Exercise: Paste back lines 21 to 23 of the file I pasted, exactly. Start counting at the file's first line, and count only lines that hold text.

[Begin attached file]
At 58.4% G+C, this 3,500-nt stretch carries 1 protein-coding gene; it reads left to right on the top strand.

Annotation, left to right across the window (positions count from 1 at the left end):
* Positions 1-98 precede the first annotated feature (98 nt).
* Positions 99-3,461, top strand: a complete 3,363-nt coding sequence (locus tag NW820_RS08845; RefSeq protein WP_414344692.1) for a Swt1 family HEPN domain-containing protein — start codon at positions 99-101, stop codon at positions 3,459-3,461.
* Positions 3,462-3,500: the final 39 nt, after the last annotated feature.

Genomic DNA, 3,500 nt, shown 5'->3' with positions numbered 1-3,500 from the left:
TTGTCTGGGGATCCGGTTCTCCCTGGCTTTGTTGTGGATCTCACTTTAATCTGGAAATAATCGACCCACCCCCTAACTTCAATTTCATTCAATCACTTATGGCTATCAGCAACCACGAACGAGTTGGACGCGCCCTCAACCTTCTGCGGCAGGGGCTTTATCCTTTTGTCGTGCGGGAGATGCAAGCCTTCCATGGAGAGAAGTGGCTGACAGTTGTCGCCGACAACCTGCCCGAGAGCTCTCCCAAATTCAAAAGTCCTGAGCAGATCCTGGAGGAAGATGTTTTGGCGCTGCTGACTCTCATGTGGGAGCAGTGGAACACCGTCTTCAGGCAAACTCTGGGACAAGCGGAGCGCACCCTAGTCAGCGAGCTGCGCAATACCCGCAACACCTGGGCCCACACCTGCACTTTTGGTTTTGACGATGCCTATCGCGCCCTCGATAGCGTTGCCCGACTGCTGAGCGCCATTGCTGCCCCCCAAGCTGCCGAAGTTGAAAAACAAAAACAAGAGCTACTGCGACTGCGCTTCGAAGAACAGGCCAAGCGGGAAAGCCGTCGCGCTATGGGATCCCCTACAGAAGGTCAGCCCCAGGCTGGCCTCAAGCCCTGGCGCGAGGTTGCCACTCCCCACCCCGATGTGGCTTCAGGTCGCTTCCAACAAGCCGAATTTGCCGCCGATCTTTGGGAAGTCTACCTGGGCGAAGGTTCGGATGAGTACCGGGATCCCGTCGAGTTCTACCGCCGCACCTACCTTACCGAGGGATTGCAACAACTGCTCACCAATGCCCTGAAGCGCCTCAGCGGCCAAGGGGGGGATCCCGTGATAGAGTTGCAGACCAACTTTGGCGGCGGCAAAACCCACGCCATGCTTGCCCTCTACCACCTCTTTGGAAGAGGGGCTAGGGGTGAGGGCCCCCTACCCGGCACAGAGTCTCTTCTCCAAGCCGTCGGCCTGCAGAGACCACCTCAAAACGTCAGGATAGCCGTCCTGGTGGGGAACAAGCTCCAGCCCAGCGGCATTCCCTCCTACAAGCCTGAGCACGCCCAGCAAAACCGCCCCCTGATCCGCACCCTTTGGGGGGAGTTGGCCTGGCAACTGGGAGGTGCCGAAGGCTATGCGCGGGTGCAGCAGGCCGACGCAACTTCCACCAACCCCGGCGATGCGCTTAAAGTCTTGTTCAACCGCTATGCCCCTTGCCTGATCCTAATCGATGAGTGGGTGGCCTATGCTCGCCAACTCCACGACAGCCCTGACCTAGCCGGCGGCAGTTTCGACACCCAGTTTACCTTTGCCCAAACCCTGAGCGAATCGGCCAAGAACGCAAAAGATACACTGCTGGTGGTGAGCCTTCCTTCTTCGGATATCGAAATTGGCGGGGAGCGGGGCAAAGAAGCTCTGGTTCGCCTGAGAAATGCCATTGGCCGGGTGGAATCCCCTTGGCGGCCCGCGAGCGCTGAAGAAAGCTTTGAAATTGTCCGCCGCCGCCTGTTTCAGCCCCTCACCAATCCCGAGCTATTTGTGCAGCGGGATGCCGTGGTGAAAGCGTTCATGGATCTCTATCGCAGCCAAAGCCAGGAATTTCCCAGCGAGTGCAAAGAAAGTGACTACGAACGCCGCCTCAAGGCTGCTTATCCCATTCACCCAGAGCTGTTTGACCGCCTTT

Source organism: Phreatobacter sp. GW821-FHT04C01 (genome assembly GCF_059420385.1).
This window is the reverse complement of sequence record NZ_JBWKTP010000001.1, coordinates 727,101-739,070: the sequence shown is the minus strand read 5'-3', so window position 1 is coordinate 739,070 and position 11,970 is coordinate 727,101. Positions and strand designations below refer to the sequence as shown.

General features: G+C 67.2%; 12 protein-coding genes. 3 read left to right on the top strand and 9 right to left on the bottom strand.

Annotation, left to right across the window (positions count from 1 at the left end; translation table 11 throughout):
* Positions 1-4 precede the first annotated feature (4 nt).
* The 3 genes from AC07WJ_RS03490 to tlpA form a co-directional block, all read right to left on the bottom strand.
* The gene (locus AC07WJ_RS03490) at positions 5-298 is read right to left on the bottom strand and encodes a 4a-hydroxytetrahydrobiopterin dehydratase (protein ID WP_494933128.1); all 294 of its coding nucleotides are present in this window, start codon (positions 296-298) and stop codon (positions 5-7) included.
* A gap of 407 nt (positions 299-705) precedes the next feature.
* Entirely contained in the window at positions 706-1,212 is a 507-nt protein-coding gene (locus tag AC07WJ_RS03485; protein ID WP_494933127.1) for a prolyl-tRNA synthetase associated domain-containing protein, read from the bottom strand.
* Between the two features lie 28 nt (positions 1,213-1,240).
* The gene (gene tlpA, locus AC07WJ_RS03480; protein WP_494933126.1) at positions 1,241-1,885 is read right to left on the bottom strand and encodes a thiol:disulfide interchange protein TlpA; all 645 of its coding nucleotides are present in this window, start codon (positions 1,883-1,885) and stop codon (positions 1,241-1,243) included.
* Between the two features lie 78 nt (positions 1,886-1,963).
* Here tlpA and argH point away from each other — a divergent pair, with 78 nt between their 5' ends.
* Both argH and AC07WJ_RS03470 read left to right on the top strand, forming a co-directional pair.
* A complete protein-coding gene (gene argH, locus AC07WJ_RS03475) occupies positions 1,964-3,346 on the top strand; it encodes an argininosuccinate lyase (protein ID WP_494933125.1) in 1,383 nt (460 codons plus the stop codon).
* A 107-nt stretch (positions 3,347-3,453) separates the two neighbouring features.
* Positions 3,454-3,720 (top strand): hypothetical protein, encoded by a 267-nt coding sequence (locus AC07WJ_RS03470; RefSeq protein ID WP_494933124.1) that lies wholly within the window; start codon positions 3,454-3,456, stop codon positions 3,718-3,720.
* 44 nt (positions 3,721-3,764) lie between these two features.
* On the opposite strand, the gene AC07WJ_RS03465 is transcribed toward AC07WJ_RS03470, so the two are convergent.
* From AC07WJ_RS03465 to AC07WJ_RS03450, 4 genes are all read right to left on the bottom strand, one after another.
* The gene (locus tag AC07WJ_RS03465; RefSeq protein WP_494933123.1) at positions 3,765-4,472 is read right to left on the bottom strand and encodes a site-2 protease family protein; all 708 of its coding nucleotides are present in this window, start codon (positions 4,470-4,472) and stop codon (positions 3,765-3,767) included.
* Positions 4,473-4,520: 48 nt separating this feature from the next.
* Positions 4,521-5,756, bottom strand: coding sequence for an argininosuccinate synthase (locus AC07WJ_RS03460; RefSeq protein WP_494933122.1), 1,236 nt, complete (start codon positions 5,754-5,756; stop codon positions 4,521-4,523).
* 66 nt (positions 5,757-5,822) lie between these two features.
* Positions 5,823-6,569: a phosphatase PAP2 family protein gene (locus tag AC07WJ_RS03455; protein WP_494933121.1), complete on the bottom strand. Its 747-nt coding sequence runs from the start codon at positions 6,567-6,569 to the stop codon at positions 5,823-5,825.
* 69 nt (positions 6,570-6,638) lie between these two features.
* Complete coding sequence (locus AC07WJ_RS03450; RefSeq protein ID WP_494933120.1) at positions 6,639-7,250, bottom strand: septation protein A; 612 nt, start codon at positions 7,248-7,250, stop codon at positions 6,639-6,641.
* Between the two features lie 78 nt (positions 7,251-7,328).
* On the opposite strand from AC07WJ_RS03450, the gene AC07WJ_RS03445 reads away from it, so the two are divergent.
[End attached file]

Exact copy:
* Both argH and AC07WJ_RS03470 read left to right on the top strand, forming a co-directional pair.
* A complete protein-coding gene (gene argH, locus AC07WJ_RS03475) occupies positions 1,964-3,346 on the top strand; it encodes an argininosuccinate lyase (protein ID WP_494933125.1) in 1,383 nt (460 codons plus the stop codon).
* A 107-nt stretch (positions 3,347-3,453) separates the two neighbouring features.